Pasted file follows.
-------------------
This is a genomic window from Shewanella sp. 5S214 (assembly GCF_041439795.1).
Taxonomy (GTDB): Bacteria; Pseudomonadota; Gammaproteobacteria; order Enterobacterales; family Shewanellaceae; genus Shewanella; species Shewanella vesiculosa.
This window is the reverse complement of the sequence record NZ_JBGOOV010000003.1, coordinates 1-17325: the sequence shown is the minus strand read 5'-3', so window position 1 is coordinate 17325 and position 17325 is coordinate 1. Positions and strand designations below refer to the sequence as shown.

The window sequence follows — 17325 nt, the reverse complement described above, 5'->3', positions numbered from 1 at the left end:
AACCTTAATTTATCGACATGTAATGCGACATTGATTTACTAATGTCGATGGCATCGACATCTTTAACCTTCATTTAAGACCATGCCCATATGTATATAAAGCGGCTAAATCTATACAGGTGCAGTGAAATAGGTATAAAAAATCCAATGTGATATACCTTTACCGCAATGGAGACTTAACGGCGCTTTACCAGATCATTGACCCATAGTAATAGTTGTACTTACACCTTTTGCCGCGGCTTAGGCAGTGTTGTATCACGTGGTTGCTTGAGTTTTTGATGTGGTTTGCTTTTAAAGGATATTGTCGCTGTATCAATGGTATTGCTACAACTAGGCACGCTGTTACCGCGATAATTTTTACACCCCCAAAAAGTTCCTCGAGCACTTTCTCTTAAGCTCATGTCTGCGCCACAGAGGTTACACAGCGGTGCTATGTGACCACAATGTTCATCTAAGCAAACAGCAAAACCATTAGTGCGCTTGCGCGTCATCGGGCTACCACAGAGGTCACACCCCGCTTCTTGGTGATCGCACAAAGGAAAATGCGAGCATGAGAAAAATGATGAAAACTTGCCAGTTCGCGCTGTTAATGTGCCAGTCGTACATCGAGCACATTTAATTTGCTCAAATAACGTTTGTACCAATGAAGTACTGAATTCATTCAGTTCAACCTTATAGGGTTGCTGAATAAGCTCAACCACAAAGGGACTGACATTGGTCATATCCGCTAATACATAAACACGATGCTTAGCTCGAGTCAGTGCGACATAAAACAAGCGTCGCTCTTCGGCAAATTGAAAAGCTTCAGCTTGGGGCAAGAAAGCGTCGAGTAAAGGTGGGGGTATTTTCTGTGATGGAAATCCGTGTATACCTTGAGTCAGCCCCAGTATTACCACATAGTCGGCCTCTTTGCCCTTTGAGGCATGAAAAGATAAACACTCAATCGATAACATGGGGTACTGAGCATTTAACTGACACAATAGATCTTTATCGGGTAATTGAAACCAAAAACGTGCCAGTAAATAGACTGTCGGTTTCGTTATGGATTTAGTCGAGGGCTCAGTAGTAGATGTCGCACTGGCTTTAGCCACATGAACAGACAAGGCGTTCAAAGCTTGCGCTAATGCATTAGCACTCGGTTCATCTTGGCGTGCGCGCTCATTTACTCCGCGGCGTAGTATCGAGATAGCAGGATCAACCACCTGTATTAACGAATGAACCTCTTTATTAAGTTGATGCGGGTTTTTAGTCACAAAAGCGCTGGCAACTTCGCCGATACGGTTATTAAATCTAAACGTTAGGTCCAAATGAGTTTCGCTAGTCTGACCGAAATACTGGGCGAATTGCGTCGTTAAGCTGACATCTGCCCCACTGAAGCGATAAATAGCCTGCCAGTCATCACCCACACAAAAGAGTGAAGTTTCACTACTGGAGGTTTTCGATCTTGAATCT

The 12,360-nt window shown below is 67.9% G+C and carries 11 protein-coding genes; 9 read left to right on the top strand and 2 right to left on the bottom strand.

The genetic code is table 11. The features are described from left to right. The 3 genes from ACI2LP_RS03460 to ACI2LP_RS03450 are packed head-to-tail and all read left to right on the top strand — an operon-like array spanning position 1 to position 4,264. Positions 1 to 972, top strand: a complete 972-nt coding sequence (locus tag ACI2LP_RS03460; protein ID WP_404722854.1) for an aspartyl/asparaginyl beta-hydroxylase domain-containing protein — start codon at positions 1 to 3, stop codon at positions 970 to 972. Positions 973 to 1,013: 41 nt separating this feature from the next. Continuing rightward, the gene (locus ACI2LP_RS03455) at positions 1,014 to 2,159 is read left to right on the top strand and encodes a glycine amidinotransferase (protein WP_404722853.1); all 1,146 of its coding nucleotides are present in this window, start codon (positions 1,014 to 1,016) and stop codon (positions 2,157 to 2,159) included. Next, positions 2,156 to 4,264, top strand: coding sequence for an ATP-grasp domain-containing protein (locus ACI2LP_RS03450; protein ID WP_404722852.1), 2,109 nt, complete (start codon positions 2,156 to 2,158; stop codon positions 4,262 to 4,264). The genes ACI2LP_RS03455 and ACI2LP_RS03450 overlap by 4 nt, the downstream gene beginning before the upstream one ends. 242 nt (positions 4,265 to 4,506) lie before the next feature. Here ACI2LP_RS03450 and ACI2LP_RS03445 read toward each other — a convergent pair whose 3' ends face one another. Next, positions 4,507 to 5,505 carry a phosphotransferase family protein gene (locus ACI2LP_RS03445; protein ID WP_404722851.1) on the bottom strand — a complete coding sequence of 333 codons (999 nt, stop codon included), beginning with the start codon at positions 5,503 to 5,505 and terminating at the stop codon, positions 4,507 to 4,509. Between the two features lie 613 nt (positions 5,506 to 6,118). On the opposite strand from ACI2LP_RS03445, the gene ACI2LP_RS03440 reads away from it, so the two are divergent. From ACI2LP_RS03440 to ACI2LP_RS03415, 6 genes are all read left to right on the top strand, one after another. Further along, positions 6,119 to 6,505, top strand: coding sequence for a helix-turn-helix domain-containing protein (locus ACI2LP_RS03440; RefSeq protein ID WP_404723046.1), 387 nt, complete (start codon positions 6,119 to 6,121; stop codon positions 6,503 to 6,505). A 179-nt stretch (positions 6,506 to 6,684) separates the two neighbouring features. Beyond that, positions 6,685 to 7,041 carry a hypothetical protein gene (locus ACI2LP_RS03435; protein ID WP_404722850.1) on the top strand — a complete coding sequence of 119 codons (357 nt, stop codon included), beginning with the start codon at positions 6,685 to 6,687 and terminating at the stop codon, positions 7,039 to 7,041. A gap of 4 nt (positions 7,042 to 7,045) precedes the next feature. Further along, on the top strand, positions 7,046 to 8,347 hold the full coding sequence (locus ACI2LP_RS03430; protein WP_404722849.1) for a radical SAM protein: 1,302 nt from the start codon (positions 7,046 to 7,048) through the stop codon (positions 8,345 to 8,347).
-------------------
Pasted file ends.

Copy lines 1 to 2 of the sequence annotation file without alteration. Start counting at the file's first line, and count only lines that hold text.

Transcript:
This is a genomic window from Shewanella sp. 5S214 (assembly GCF_041439795.1).
Taxonomy (GTDB): Bacteria; Pseudomonadota; Gammaproteobacteria; order Enterobacterales; family Shewanellaceae; genus Shewanella; species Shewanella vesiculosa.